Monday, April 7, 2008

Conference Re-Cap

I'm up early this morning. After laying in bed for the past 20 minutes, eyes wide open, I decided to just go with it and to start my day. Perhaps it is a good time for me to process the experience of presenting and attending conferences this semester, which has finally reached its conclusion on Saturday (thankfully).

On Saturday I presented here in town at the big R1 public university. My paper was well-received, though I was a bit confused from the discussion following. I have been thinking about it a bit over the last day or so, and I think I've figured out why I've been so confused. First let me explain the gist of the discussions. After my presentation, which was the last of a two person panel, the faculty respondent spoke briefly about the two of our papers and then presented us with questions which we both took turns answering. The respondent didn't really directly address my paper so much except to pull out an essay that I quoted that discusses Jackson Pollock and begin to remind us all of the importance of Jackson Pollock in the discussion of Public Culture which is the topic of the day. I guess you could say that this is a good response as he sees the context in which I placed the quote relevant to the topic at hand. But at the same time, he was not so much addressing my paper as continuing the overall discussion of the conference.

Ok. I think here is my point. I guess i expected a more direct response to my paper, also from the audience. Instead, the paper provoked a lot of discussion around the topic of art and politics, historicizing the 1960s, and the institutionalization of art. These are all relevant topics of course, but I was just confused, because in my mind, I have dealt with these topics, some of which I deal with directly in the dissertation, and others that I find too general and time consuming to be worthy of addressing at all.

While all of these things are important, they have all been discussed at length in the discourse of art history and theory, and I'm not really interested in simply repeating a discussion that has already been had. I'm trying to take these discussions and say something new. So in the end I found some of these conversations very "grad student-ish." This is all fine, especially since it is a grad student conference, and it is a learning experience. Next year I hope to present my work at some professional conferences and it will be interesting to see if there is a difference.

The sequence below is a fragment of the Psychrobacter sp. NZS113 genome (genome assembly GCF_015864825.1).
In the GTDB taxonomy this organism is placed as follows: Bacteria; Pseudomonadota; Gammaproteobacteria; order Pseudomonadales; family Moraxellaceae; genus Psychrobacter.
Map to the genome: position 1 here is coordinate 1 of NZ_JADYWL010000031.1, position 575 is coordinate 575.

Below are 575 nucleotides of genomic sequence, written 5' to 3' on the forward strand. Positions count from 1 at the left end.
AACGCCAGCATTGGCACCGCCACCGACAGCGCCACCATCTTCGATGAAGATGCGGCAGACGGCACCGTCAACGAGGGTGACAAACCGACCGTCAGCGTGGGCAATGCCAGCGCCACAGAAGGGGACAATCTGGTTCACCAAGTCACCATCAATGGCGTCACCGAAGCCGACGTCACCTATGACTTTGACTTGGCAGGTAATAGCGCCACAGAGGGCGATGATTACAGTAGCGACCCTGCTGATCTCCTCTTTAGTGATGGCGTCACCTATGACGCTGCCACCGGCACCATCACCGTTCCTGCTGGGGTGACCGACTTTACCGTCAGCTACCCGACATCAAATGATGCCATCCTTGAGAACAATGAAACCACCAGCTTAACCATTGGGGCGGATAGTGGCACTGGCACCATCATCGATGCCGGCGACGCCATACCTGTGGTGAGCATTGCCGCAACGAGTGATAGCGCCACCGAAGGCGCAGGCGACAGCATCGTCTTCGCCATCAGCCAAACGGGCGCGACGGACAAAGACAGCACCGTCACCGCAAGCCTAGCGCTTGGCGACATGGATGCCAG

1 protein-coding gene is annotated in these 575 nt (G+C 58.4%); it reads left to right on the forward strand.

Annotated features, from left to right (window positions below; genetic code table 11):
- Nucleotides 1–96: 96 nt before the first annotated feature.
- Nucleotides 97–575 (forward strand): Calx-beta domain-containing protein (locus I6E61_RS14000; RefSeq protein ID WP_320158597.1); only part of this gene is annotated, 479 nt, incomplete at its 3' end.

After the panel was finished many people came up to tell me that they really enjoyed my paper, which surprised me because from the discussion, again I was confused. One woman who stopped to talk to me awhile said that she thought it was really well-written and very clear. She said that as she studies for her qualifying exams she finds it challenging to express difficult ideas in a clear way. I thanked her and then told her that I was confused by the discussion. And she assuaged my concerns saying, "Oh no, it was provocative and that is always really good." Huh. I guess I still have a lot to learn.


Anonymous said...

People almost always want to turn the discussion to something they know about. So if they don't know enough to ask close questions about your paper, they will try to relate it to something they do know about and discuss it that way. Makes them feel less dumb.

eloise said...

Yes, I suppose you are right. When I am presenting I get all caught up in my work, and I forget that the audience consists of a wide range of scholars some of whom are probably very unfamiliar with the historical/theoretical context of my project.
And nobody likes to feel or look dumb.